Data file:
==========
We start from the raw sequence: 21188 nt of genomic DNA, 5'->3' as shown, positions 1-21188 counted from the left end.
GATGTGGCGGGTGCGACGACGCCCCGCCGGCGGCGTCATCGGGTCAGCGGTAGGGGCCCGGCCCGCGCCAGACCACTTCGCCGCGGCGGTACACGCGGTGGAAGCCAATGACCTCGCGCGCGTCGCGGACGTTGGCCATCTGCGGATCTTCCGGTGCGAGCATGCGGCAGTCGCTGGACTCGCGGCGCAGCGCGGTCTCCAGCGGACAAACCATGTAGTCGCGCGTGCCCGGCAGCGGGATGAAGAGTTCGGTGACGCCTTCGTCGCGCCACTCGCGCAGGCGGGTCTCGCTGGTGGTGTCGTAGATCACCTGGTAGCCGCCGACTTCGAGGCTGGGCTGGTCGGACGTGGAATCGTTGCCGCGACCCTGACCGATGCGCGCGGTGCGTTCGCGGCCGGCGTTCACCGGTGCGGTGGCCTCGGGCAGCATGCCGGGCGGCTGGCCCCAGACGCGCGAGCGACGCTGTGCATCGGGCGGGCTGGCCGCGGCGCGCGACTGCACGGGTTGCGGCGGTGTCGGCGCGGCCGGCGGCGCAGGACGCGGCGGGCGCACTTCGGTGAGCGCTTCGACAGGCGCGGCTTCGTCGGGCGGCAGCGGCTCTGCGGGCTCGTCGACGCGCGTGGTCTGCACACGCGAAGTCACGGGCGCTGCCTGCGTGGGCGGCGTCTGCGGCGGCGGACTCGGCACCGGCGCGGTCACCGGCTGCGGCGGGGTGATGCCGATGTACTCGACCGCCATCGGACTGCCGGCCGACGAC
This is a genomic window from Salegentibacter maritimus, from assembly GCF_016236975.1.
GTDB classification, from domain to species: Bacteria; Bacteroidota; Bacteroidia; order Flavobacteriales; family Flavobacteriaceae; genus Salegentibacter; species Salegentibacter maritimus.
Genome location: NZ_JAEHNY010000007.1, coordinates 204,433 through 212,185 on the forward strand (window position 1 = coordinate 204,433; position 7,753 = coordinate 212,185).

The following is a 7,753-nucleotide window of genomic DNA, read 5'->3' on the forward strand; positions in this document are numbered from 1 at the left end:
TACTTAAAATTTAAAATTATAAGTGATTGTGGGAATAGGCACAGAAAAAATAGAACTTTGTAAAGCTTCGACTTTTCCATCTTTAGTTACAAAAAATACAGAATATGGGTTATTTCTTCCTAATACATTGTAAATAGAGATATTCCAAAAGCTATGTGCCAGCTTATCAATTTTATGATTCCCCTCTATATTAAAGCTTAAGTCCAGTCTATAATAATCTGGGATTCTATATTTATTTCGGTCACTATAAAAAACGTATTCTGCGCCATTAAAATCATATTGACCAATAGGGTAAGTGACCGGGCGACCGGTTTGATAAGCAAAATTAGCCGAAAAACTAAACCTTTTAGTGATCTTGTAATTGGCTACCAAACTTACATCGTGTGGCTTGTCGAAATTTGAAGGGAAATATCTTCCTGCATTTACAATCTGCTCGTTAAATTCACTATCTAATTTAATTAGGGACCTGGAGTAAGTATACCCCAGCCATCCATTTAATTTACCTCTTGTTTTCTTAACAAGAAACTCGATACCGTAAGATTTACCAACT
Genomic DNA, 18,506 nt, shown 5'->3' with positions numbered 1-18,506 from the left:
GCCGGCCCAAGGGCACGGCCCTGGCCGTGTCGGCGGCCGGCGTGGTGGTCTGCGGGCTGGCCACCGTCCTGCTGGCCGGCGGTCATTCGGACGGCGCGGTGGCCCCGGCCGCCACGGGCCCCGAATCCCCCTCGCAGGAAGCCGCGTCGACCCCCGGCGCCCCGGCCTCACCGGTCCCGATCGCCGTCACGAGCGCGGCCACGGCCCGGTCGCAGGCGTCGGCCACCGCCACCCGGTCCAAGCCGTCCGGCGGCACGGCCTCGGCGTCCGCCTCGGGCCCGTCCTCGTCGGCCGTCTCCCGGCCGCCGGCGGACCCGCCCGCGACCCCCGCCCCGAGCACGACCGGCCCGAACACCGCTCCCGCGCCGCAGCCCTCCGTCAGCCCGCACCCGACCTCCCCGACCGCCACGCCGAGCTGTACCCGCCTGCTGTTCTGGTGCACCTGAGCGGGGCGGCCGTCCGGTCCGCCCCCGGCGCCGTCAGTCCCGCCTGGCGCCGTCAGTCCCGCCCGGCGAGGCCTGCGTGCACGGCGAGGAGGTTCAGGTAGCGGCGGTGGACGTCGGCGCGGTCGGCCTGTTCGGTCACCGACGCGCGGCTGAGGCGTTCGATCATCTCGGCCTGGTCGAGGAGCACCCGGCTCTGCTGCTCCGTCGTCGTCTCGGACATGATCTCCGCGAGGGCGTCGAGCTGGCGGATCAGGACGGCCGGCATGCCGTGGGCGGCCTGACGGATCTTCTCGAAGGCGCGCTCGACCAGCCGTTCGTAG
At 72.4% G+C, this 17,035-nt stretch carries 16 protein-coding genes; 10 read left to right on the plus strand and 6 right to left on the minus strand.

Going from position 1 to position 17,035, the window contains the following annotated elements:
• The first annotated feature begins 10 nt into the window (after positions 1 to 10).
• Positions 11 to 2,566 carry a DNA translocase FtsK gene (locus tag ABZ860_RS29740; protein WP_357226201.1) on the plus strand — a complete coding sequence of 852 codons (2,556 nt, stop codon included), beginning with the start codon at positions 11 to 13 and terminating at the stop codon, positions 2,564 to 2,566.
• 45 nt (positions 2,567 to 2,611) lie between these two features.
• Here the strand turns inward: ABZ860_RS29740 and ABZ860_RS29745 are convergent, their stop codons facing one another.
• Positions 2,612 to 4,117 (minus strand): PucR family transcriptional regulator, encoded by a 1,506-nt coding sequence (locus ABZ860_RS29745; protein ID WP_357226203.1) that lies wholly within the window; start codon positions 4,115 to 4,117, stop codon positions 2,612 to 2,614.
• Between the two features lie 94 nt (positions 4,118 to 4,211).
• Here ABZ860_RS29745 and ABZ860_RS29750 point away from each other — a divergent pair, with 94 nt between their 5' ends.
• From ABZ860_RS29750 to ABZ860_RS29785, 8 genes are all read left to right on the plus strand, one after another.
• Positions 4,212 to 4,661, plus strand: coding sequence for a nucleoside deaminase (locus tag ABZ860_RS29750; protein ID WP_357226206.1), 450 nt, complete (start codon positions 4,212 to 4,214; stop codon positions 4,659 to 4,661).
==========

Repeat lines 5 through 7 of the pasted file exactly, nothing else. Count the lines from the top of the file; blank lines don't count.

Genome location: NZ_JAEHNY010000007.1, coordinates 204,433 through 212,185 on the forward strand (window position 1 = coordinate 204,433; position 7,753 = coordinate 212,185).

The following is a 7,753-nucleotide window of genomic DNA, read 5'->3' on the forward strand; positions in this document are numbered from 1 at the left end:
TACTTAAAATTTAAAATTATAAGTGATTGTGGGAATAGGCACAGAAAAAATAGAACTTTGTAAAGCTTCGACTTTTCCATCTTTAGTTACAAAAAATACAGAATATGGGTTATTTCTTCCTAATACATTGTAAATAGAGATATTCCAAAAGCTATGTGCCAGCTTATCAATTTTATGATTCCCCTCTATATTAAAGCTTAAGTCCAGTCTATAATAATCTGGGATTCTATATTTATTTCGGTCACTATAAAAAACGTATTCTGCGCCATTAAAATCATATTGACCAATAGGGTAAGTGACCGGGCGACCGGTTTGATAAGCAAAATTAGCCGAAAAACTAAACCTTTTAGTGATCTTGTAATTGGCTACCAAACTTACATCGTGTGGCTTGTCGAAATTTGAAGGGAAATATCTTCCTGCATTTACAATCTGCTCGTTAAATTCACTATCTAATTTAATTAGGGACCTGGAGTAAGTATACCCCAGCCATCCATTTAATTTACCTCTTGTTTTCTTAACAAGAAACTCGATACCGTAAGATTTACCAACT